6. Their names remain in the book of life, and God declares them to be worthy, not because of what they actually were or did during their lifetime, but because the merits of Christ cover them and make up for their deficiency. God pronounces them righteous in Christ, by faith, in spite of the fact that they still were sinful in themselves, by nature, and consequently failed to meet the standard of sinless perfection He requires.

7. Thus the gospel promise comes to full realization to those whom Paul so fittingly calls "the dead in Christ" (1 Thess. 4:16). That is, their destiny is sealed, their case is permanently closed. They will inherit eternal life, thanks to their faith in Christ's redemptive work on their behalf. Because they lived in a state of repentance and faith in Christ, their Mediator secured their forgiveness and covered them in His own imputed righteousness and thus made their salvation sure. When God will finally establish His eternal kingdom of glory, He will raise them back to life so that they may take their place among the redeemed of all ages.

This passage from The Great Controversy also helps us to see that Satan has his own conception of justice, his own standard by which a fallen being can become worthy of salvation, his own version of the gospel. According to this passage, Satan claims these people as his subjects for three basic reasons: their defective characters, their unlikeness to Christ, and their sinful behavior. It is therefore reasonable to conclude that if the record of their lives showed that they had developed flawless characters, that they had achieved Christlikeness, and that they had learned to live without sinning, Satan would yieldhe would recognize that they are worthy of salvation.

Note three details in Satan's theology of salvation:

1. His method centers on works, performance, or achievement. He wants every person to be rewarded according to what he deserves, based on his own accomplishments. The devil wants God to determine each individual's eternal destiny on the basis of his actual, objective life record.

2. Each person's relationship to sin is the decisive factor. If he somehow has been involved in sin, then God must execute the penalty—he is worthy of death, so death must be his fate.

3. Satan's method has no room for either grace or faith. It decides the destiny of sinners as though there were no Saviour. The atoning death, redemptive victory, and saving righteousness of Christ make no difference here. What Jesus did yesterday as our substitute throughout His earthly life, and particularly on the cross, and what He is doing for us today as our representative with the Father on the throne, play absolutely no role in Satan's plan. All that counts takes place in our present historical lives. Either we show we have a righteous character, like Jesus' character, and demonstrate we can live without sinning, like Jesus did, or else we are forever lost.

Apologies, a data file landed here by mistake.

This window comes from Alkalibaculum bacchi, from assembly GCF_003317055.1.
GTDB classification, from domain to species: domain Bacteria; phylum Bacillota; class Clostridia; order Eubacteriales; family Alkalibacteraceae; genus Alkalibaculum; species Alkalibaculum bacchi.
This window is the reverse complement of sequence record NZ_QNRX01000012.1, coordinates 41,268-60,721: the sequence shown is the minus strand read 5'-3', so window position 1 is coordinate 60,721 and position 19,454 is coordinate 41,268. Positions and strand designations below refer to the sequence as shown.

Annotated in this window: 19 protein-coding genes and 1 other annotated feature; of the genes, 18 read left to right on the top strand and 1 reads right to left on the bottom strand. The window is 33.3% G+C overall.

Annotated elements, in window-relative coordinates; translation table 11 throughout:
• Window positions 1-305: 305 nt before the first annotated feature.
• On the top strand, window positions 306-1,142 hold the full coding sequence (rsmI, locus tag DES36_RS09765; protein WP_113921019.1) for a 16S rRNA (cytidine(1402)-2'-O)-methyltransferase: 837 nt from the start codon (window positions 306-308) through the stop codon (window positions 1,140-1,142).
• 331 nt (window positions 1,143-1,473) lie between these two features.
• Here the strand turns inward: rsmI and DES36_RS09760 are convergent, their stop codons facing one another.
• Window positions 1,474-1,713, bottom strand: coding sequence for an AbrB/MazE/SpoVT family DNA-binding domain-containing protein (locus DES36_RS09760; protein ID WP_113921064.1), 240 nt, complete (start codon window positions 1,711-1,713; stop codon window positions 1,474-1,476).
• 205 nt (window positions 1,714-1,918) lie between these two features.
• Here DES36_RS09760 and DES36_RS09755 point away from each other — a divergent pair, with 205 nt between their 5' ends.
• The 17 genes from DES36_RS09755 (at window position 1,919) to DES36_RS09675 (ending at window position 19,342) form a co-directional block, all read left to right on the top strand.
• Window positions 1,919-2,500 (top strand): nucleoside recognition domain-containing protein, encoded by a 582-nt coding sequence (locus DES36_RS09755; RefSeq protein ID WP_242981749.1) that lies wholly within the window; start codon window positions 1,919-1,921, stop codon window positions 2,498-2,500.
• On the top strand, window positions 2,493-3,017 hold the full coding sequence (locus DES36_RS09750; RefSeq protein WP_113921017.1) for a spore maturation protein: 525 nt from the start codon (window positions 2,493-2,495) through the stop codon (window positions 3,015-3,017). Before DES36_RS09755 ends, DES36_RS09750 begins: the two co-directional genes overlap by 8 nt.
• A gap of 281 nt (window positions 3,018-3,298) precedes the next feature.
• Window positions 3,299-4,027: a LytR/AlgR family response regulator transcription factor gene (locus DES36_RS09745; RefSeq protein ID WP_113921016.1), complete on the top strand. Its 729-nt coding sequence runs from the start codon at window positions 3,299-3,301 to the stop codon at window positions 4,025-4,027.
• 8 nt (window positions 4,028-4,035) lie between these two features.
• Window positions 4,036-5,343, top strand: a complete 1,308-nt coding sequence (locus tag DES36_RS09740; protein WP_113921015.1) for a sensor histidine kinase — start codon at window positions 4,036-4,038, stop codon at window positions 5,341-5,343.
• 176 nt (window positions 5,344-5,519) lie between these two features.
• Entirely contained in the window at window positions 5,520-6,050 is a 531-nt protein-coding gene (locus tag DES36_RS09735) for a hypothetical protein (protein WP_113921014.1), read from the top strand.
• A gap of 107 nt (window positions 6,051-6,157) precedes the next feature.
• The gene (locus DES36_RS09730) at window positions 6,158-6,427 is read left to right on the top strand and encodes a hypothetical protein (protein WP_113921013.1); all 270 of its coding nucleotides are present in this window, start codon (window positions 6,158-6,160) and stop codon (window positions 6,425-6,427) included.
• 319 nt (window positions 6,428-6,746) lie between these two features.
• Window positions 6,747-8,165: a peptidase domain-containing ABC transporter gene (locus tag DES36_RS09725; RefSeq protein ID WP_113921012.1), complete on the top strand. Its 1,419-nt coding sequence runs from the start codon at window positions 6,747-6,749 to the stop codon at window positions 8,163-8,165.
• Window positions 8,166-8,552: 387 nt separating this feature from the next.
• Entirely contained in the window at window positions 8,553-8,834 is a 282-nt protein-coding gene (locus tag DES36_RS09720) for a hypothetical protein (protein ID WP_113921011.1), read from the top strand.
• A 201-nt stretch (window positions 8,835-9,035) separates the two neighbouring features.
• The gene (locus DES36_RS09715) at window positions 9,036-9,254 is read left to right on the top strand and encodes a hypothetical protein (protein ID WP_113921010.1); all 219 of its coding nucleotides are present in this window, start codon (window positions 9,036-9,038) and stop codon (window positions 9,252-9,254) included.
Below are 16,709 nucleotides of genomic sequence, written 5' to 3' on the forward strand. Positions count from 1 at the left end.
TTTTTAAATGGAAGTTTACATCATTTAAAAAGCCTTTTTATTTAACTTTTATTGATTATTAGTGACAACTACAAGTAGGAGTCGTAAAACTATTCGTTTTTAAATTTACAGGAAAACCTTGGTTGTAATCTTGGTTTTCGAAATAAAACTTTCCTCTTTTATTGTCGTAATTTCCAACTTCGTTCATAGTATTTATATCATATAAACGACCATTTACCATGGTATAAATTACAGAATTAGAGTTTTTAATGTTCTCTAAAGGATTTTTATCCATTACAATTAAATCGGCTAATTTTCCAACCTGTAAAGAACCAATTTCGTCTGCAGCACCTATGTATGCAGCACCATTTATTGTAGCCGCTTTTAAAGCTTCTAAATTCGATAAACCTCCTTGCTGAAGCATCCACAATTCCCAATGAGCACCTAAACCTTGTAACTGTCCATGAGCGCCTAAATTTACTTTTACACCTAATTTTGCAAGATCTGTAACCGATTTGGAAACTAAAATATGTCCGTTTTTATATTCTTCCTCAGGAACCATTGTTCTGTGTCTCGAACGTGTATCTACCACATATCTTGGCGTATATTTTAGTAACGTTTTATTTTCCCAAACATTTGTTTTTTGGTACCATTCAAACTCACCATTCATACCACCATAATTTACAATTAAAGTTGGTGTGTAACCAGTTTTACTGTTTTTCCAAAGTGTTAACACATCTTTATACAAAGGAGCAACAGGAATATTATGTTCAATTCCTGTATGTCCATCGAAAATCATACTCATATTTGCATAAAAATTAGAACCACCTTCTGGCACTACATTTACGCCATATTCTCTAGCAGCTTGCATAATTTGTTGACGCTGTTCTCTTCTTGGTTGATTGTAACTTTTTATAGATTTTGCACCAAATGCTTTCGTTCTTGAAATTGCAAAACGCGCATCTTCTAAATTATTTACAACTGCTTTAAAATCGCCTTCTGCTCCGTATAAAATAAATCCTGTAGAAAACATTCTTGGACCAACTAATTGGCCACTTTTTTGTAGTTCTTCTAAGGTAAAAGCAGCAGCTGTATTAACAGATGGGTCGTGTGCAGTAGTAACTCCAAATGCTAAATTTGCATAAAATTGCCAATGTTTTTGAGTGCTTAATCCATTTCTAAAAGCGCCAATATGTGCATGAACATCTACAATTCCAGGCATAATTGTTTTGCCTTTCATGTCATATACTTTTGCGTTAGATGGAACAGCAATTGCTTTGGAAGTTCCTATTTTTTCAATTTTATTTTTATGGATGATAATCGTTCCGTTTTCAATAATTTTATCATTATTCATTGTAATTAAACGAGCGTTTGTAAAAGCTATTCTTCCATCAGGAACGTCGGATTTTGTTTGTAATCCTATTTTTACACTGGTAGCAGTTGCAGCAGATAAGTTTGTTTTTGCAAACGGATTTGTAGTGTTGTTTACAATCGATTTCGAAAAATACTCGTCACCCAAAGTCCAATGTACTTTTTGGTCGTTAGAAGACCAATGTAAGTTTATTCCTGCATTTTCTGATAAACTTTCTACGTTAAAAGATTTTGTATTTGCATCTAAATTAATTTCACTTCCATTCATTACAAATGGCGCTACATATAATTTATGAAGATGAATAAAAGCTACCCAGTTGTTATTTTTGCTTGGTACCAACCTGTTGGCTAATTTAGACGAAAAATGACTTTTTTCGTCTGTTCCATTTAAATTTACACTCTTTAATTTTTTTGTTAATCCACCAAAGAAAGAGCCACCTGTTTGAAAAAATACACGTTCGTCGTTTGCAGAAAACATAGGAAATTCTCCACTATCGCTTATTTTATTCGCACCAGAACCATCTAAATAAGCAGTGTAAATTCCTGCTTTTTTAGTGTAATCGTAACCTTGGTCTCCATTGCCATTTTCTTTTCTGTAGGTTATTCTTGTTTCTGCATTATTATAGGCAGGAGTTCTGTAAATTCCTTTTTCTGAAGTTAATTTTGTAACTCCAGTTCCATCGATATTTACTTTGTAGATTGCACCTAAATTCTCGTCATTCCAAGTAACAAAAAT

It should come as no surprise that Satan has incorporated some elements of God's plan of redemption into his own. Counterfeits always resemble the original to some degree, and deceptions never depart totally from the truth they distort. In both plans the law functions as the standard to evaluate a person's conduct. Both plans hold up Jesus Christ as the ultimate example of what it means to be truly righteous, good, and holyof what the Creator intended man should be. And each has a judgment that reviews a person's life and decides his eternal destiny.

When we examine the similarities and consider the differences, however, we soon discover that while Satan has incorporated what God demands of us, he has left out the provision God has made in Christ to meet those demands. Satan likes the law, not because it provides the basic standard by which we can distinguish what is true and good and loving from what is sinful, but because it condemns us all as transgressors.

Satan does not use the concept of Jesus as our example because He provides a revelation of what God's character is truly like, and of what maninitially created in the image of Godwould be like if sin had not perverted his spiritual wholeness and moral perfection. Rather, he stresses Jesus as the model because he knows that nothing will make our sinfulness, imperfection, and unworthiness more obvious and render our case more hopeless than an unmediated comparison between ourselves and Christ.

The enemy also welcomes the judgment, not because there God's grace finds its glory as Jesus absolves our condemnation and declares us righteous in Himself (see Rom. 3:21-26). Instead, he wants us to face the judgment because he knows we are guilty. If he could have us rewarded for what we are, what we have, and what we do, our condemnation would be assured.